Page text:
The precise values that doctors might interpret as high blood pressure depend to an extent on individual circumstances. For example, in patients with diabetes, the definition of hypertension is considered by some to be pressures greater than 130/80.
The definition of hypertension is used by doctors to help decide which patients would benefit from medical (lifestyle and drug) treatment to lower pressure.
The definitions depend on the balance of risk of not lowering blood pressure (heart attack and stroke, etc) versus the risks of treatment (drug side effects, etc).
This explains why hypertension is defined at lower blood pressure levels in diabetic subjects. For the same blood pressure, cardiovascular complications (that is damage to the heart, blood vessels and brain) are more likely in diabetics and blood pressure reduction offers benefit even when a diabetic’s blood pressure is not as high as regular definitions of hypertension.
7) Why is blood pressure important?
Blood pressure is important because it is the driving force for blood to travel around the body to deliver fresh blood with oxygen and nutrients to the organs of the body.
However, high blood pressure is important because it leads to increased risk of serious cardiovascular disease, with complications such as heart attack, heart failure, stroke, kidney failure and blindness.
8) What is the cause of high blood pressure ?
For the vast majority of people with high blood pressure no precise explanation is ever found. For this reason, such cases are said to have ‘essential’ hypertension.
These cases are likely to result from a range of factors that could be broadly grouped into genetic and environmental (lifestyle) factors that work together to raise blood pressure.
Because genes and environmental are shared within families, it is not uncommon for people with high blood pressure to know of relatives with the same condition.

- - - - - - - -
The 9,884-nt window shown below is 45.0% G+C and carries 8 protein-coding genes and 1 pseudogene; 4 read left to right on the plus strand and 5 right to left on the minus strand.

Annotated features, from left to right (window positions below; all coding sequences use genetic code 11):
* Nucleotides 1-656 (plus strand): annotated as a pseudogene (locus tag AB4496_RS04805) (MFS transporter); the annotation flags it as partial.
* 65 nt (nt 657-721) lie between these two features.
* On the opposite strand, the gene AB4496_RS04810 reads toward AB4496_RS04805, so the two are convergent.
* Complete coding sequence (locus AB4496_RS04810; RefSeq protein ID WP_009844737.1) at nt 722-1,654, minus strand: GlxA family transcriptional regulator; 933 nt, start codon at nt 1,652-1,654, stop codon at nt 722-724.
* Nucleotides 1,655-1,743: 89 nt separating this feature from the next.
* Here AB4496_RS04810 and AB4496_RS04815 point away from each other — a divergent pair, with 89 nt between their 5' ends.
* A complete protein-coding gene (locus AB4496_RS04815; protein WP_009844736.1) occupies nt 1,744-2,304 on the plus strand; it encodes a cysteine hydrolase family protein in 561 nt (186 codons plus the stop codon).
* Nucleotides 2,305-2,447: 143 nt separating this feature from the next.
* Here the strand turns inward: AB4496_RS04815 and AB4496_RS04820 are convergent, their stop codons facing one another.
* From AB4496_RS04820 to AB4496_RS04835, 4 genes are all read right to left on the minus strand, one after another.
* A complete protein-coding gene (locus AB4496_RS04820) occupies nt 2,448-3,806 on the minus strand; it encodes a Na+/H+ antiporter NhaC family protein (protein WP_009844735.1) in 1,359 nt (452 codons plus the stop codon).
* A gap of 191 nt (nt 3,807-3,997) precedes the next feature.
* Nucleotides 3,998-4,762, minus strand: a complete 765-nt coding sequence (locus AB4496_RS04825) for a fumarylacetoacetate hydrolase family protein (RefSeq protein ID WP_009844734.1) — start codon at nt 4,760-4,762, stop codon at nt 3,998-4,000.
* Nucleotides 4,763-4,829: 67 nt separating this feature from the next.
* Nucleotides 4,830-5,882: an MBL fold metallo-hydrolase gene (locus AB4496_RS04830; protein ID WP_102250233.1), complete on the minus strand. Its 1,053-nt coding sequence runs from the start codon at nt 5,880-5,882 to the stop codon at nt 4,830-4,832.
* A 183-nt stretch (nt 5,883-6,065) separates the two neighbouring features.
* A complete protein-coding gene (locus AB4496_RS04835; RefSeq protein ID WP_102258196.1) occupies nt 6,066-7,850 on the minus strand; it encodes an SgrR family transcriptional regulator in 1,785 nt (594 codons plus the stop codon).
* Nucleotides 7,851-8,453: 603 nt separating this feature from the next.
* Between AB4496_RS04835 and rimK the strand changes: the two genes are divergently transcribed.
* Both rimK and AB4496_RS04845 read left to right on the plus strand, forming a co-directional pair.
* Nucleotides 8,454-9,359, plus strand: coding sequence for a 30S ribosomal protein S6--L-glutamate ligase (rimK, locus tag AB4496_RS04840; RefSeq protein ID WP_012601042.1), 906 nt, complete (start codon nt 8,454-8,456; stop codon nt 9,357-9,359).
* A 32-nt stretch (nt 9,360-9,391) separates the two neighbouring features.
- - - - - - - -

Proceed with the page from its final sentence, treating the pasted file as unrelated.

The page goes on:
In a minority of cases of hypertension (less than about 5%) a precise cause can be identified. These include hormonal imbalances and kidney diseases that can result from genetic problems, occasionally tumors (usually benign) and blood vessel narrowing. Doctors are trained to look for signs of these specific conditions, as they are often curable.
High blood pressure is more common is older age groups and in people with a family history of hypertension. It is also more frequent in those who are overweight. However, high blood pressure can affect young thin people with no family history, so no one should consider himself or herself immune from high blood pressure.
9) Why is it important to control blood pressure ?
It is the goal of good clinical practice to reduce high levels of pressure wherever possible in order to reduce the risk of complications such as heart attack and stroke.
10) How is high blood pressure controlled?
Changes to lifestyle such as weight loss, reduced salt intake, reduced alcohol consumption or exercise are often the first line of treatment. If these approaches don’t return blood pressure to acceptable levels then drug treatment is usually required.
11) How do you know if you have high blood pressure?
The truth is you cannot know your blood pressure unless you have it measured and every adult should know his or her blood pressure.
Although headaches and nose bleeds can be the result of very high blood pressure, there are many more innocent causes for these common ailments.
12) How can you help to control blood pressure?
A healthy lifestyle and a sensible diet are important. One of the most important things is to keep weight under control. Less weight means lower blood pressure, and it also means less diabetes, less stress on muscles and joints and less stress on the heart.
13) Can high blood pressure be cured?
Commonly we hear ‘can I stop taking my tablets now’ or ‘I have finished the course’
It is rare for hypertension to disappear by itself. The general rule is that blood pressure gets higher with time and the risk of complications goes up also.
Although not ‘cured’ as such, modern therapeutic approaches to blood pressure are very effective and generally very safe. However, if treatment is stopped the high blood pressure usually returns reasonably quickly.
14) What are the effects of high blood pressure?
Any degree of high blood pressure is associated with increased risk of stroke and heart attack, but the higher the pressure, the higher the risks.
15) How is high blood pressure treated?